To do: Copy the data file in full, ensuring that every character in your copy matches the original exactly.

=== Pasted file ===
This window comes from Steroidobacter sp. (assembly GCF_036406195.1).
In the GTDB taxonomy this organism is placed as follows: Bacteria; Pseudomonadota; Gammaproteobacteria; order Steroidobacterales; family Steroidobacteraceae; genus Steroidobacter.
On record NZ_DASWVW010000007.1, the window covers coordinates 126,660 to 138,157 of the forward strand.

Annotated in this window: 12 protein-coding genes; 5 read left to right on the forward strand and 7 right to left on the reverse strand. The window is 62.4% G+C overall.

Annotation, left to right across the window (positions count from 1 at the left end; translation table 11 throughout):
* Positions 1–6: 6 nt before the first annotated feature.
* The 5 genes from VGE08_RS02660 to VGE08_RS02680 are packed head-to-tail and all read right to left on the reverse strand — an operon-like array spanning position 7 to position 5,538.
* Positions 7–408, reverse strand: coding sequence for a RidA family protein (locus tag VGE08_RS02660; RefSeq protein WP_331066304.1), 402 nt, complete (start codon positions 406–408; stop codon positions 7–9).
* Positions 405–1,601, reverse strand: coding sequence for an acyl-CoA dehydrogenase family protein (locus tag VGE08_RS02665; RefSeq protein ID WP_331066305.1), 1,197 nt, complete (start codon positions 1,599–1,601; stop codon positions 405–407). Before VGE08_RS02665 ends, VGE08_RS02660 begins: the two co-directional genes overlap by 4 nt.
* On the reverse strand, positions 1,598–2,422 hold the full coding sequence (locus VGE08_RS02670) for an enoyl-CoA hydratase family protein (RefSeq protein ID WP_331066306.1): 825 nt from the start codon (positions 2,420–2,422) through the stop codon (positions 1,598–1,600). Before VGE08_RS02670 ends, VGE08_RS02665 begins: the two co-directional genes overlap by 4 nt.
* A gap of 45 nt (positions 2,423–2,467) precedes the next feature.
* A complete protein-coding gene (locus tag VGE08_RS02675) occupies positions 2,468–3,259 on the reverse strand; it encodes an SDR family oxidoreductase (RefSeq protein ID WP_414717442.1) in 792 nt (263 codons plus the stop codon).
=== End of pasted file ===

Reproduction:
This window comes from Steroidobacter sp. (assembly GCF_036406195.1).
In the GTDB taxonomy this organism is placed as follows: Bacteria; Pseudomonadota; Gammaproteobacteria; order Steroidobacterales; family Steroidobacteraceae; genus Steroidobacter.
On record NZ_DASWVW010000007.1, the window covers coordinates 126,660 to 138,157 of the forward strand.

Annotated in this window: 12 protein-coding genes; 5 read left to right on the forward strand and 7 right to left on the reverse strand. The window is 62.4% G+C overall.

Annotation, left to right across the window (positions count from 1 at the left end; translation table 11 throughout):
* Positions 1–6: 6 nt before the first annotated feature.
* The 5 genes from VGE08_RS02660 to VGE08_RS02680 are packed head-to-tail and all read right to left on the reverse strand — an operon-like array spanning position 7 to position 5,538.
* Positions 7–408, reverse strand: coding sequence for a RidA family protein (locus tag VGE08_RS02660; RefSeq protein WP_331066304.1), 402 nt, complete (start codon positions 406–408; stop codon positions 7–9).
* Positions 405–1,601, reverse strand: coding sequence for an acyl-CoA dehydrogenase family protein (locus tag VGE08_RS02665; RefSeq protein ID WP_331066305.1), 1,197 nt, complete (start codon positions 1,599–1,601; stop codon positions 405–407). Before VGE08_RS02665 ends, VGE08_RS02660 begins: the two co-directional genes overlap by 4 nt.
* On the reverse strand, positions 1,598–2,422 hold the full coding sequence (locus VGE08_RS02670) for an enoyl-CoA hydratase family protein (RefSeq protein ID WP_331066306.1): 825 nt from the start codon (positions 2,420–2,422) through the stop codon (positions 1,598–1,600). Before VGE08_RS02670 ends, VGE08_RS02665 begins: the two co-directional genes overlap by 4 nt.
* A gap of 45 nt (positions 2,423–2,467) precedes the next feature.
* A complete protein-coding gene (locus tag VGE08_RS02675) occupies positions 2,468–3,259 on the reverse strand; it encodes an SDR family oxidoreductase (RefSeq protein ID WP_414717442.1) in 792 nt (263 codons plus the stop codon).